A sense of proportion is something we can all bring to the struggle against terrorism

We cannot rely forever on the incompetence of our enemies but we should enjoy it while it lasts. The bucket bomb on a London tube this morning was undoubtedly intended to kill and maim as many people as possible. That it failed does not diminish the malevolence of its makers. It was no more discriminating than the lorries and cars driven into crowds around Europe this past year have been; in a horrible way it was even more nihilistic than the abominable Manchester bombing, which targeted music lovers, whom some perversions of Islam would see as sinners. But it failed. Shocking and frightening though the experience of the tube passengers must have been, it could have been very much worse.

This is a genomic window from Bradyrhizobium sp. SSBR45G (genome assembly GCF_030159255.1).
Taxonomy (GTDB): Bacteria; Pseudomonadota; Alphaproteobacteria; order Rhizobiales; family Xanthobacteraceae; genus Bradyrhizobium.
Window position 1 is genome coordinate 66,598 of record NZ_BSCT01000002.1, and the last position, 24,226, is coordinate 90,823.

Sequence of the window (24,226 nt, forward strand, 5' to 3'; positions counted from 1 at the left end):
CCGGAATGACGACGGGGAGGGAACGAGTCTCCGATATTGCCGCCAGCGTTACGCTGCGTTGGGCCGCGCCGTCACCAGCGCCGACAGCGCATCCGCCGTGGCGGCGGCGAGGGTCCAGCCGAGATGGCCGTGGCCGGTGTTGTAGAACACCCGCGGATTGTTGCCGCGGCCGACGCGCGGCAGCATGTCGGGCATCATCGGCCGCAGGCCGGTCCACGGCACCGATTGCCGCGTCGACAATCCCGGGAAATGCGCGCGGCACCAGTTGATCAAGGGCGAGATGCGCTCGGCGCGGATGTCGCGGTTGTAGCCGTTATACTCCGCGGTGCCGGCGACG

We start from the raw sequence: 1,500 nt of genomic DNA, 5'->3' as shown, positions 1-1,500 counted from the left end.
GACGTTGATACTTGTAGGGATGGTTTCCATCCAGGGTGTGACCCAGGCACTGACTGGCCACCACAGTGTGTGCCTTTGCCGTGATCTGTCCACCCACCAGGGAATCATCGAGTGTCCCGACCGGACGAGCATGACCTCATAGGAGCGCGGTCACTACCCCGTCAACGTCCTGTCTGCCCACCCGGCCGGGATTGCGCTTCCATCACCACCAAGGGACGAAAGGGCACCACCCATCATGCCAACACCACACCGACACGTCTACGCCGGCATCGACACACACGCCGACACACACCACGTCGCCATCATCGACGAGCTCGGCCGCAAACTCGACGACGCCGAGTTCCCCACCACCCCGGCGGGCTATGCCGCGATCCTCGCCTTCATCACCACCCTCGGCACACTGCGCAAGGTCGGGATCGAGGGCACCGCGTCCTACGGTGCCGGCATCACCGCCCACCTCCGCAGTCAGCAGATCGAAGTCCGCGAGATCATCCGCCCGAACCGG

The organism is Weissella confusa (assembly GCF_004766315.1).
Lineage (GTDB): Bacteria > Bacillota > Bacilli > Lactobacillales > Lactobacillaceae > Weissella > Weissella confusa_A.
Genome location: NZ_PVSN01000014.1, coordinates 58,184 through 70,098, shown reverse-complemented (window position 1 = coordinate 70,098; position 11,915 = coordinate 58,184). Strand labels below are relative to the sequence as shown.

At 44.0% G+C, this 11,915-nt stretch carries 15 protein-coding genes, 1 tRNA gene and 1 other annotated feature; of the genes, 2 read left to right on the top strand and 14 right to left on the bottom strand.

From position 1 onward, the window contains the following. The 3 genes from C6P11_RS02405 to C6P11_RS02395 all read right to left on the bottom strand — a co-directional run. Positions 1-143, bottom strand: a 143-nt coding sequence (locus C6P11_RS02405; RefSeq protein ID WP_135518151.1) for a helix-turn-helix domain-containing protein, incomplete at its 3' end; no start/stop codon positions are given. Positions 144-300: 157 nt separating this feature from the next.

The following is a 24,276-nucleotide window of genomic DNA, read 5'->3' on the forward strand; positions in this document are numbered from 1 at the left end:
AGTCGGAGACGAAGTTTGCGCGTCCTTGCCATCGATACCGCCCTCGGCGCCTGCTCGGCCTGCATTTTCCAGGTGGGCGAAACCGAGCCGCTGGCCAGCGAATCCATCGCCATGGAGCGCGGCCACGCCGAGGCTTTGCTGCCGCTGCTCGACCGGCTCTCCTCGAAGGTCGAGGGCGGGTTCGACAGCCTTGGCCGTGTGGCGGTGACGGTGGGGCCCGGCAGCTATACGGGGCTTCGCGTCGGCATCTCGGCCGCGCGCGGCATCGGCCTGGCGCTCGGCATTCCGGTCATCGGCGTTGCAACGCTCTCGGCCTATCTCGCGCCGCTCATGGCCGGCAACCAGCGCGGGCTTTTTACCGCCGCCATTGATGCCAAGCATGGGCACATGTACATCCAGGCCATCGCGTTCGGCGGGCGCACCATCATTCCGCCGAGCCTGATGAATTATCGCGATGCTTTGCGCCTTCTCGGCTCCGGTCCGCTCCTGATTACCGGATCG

By now, the responses to these attempted atrocities is well practised. The politicians express shock and disapproval, the police get on with their work, the commenters of all shades of opinion prepare the pieces explaining why this has proved them right all along and – in this year’s development – President Trump says something crass and unhelpful. As is always the case with his tweets, there is no way of knowing whether what he claimed is actually true: did Scotland Yard have the perpetrator under surveillance? If it had been true, he would have once more been guilty of tweeting out classified intelligence just as he did after the Manchester bombings. But it seems to be just another example of his capacity for quick-witted confabulation. It’s notable, though, that Mr Trump’s tweets drew a public rebuke from the prime minister and from the Metropolitan police, who both called his remarks “unhelpful”. It’s another example of the growing lack of trust in his judgment. That is not a result of any terrorist campaign, effective or otherwise.

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